London-Wul is a fibre farm in New Brunswick Canada where animals are neither destroyed nor sold without exception. Also a national award winning shop and studio, London-Wul is home to textile artist Heidi Wulfraat.

Wednesday, July 23, 2008


I'm back after a long departure from my "ordinary". Change can be a good thing. It can be something new and exciting. Here are the eight finches that were hatched in the shop this past month. They are living in a beautiful flight cage that my father built. It is lovely and spacious with a peaked roof stained forest green and a big arched doorway that opens with a butterfly-shaped handle. The cage has a birch tree set in its' center upon which perches a finch sized house with a bright red roof.

Change can also be an awful thing. It can leave you broken hearted and feeling fragmented. My father died on June 30th, 2008. I thought it fair to mention, as this journal is the story of London-Wul and a story can never be fully appreciated without context.
My father was a photographer by profession. His eyes had a spark of humor and mischief that enabled him to capture the candid spirit of others. Just as he used form and line as expression on film, he developed a passion for woodworking and fashioned extraordinary pieces by hand.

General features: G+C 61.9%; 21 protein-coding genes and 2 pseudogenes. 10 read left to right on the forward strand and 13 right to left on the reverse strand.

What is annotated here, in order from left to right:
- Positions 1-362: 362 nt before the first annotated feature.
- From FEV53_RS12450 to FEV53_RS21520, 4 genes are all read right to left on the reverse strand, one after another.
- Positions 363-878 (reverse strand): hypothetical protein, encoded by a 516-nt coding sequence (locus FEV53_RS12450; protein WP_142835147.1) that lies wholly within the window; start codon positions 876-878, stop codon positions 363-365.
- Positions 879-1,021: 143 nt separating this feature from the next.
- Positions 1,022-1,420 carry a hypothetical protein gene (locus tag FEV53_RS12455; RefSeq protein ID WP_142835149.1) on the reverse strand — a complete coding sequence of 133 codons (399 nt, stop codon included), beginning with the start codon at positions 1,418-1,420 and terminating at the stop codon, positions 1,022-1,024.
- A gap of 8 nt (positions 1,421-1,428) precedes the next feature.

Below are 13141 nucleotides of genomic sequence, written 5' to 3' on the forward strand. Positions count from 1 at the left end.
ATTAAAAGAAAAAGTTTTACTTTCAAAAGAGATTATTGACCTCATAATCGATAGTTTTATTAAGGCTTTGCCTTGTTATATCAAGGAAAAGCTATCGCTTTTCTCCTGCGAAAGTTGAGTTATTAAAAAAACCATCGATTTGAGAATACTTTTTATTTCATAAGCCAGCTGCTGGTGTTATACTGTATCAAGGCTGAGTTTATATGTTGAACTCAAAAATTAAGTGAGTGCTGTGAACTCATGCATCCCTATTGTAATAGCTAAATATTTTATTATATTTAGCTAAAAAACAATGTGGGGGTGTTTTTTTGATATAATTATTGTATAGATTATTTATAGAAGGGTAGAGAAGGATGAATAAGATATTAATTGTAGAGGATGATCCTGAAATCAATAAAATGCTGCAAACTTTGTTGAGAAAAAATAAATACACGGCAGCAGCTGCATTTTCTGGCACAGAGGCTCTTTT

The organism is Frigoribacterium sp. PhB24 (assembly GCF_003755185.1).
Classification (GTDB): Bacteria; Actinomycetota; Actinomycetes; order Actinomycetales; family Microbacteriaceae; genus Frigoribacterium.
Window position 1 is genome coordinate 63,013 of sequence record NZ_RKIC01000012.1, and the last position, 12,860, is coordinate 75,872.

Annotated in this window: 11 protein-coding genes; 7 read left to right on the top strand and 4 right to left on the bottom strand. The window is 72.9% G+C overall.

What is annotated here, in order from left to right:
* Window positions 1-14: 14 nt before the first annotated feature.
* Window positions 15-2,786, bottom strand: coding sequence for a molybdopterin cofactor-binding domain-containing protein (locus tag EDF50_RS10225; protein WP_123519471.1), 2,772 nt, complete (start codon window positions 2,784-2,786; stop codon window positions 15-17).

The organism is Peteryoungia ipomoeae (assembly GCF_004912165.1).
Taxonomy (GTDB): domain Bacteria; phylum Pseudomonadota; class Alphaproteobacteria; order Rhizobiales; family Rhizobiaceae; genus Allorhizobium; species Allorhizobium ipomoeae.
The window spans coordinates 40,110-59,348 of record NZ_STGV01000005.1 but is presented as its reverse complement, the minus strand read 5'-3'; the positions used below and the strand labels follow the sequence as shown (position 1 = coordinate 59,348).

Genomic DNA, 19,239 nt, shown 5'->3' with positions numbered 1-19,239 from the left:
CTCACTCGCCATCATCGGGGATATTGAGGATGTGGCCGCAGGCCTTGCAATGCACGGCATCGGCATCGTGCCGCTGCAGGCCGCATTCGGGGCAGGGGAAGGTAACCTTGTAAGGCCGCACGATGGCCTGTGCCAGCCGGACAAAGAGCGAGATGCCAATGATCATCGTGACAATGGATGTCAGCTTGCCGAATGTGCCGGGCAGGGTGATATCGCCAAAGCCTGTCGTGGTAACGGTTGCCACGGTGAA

He spent hours in his workshop creating elaborate, elegant and whimsical gifts for his family who meant everything to him. John Wulfraat was a quiet and gentle man. He loved children, animals, great blues music, a good joke, colour and art. He was a tremendously hard worker who gave to others without question. His nature was steady and patient and forgiving.
My father had a cat named Nigel for whom he would do just about anything.
My father would have really loved those new finches of mine.

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